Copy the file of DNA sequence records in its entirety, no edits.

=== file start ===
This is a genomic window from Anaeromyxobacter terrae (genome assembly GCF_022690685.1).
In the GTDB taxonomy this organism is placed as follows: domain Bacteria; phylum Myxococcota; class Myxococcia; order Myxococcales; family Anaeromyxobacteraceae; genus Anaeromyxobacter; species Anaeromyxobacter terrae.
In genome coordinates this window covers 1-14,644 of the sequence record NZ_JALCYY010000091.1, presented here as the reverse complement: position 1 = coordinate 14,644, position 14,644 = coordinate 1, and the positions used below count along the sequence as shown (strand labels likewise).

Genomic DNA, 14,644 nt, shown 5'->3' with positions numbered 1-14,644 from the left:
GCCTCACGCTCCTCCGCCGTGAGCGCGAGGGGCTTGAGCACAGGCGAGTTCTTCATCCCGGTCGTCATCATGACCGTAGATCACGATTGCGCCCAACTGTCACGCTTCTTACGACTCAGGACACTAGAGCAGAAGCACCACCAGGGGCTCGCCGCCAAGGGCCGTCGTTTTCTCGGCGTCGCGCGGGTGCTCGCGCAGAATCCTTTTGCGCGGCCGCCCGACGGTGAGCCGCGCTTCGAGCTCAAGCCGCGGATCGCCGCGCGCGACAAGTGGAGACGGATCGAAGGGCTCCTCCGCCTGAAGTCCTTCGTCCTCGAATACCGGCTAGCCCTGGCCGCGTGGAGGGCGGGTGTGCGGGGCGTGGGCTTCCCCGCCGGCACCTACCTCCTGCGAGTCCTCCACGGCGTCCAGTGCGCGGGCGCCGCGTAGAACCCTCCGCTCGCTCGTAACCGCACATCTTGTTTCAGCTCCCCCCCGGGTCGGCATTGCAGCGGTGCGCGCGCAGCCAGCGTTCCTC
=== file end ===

This is a genomic window from Anaeromyxobacter terrae (genome assembly GCF_022690685.1).
In the GTDB taxonomy this organism is placed as follows: domain Bacteria; phylum Myxococcota; class Myxococcia; order Myxococcales; family Anaeromyxobacteraceae; genus Anaeromyxobacter; species Anaeromyxobacter terrae.
In genome coordinates this window covers 1-14,644 of the sequence record NZ_JALCYY010000091.1, presented here as the reverse complement: position 1 = coordinate 14,644, position 14,644 = coordinate 1, and the positions used below count along the sequence as shown (strand labels likewise).

Genomic DNA, 14,644 nt, shown 5'->3' with positions numbered 1-14,644 from the left:
GCCTCACGCTCCTCCGCCGTGAGCGCGAGGGGCTTGAGCACAGGCGAGTTCTTCATCCCGGTCGTCATCATGACCGTAGATCACGATTGCGCCCAACTGTCACGCTTCTTACGACTCAGGACACTAGAGCAGAAGCACCACCAGGGGCTCGCCGCCAAGGGCCGTCGTTTTCTCGGCGTCGCGCGGGTGCTCGCGCAGAATCCTTTTGCGCGGCCGCCCGACGGTGAGCCGCGCTTCGAGCTCAAGCCGCGGATCGCCGCGCGCGACAAGTGGAGACGGATCGAAGGGCTCCTCCGCCTGAAGTCCTTCGTCCTCGAATACCGGCTAGCCCTGGCCGCGTGGAGGGCGGGTGTGCGGGGCGTGGGCTTCCCCGCCGGCACCTACCTCCTGCGAGTCCTCCACGGCGTCCAGTGCGCGGGCGCCGCGTAGAACCCTCCGCTCGCTCGTAACCGCACATCTTGTTTCAGCTCCCCCCCGGGTCGGCATTGCAGCGGTGCGCGCGCAGCCAGCGTTCCTC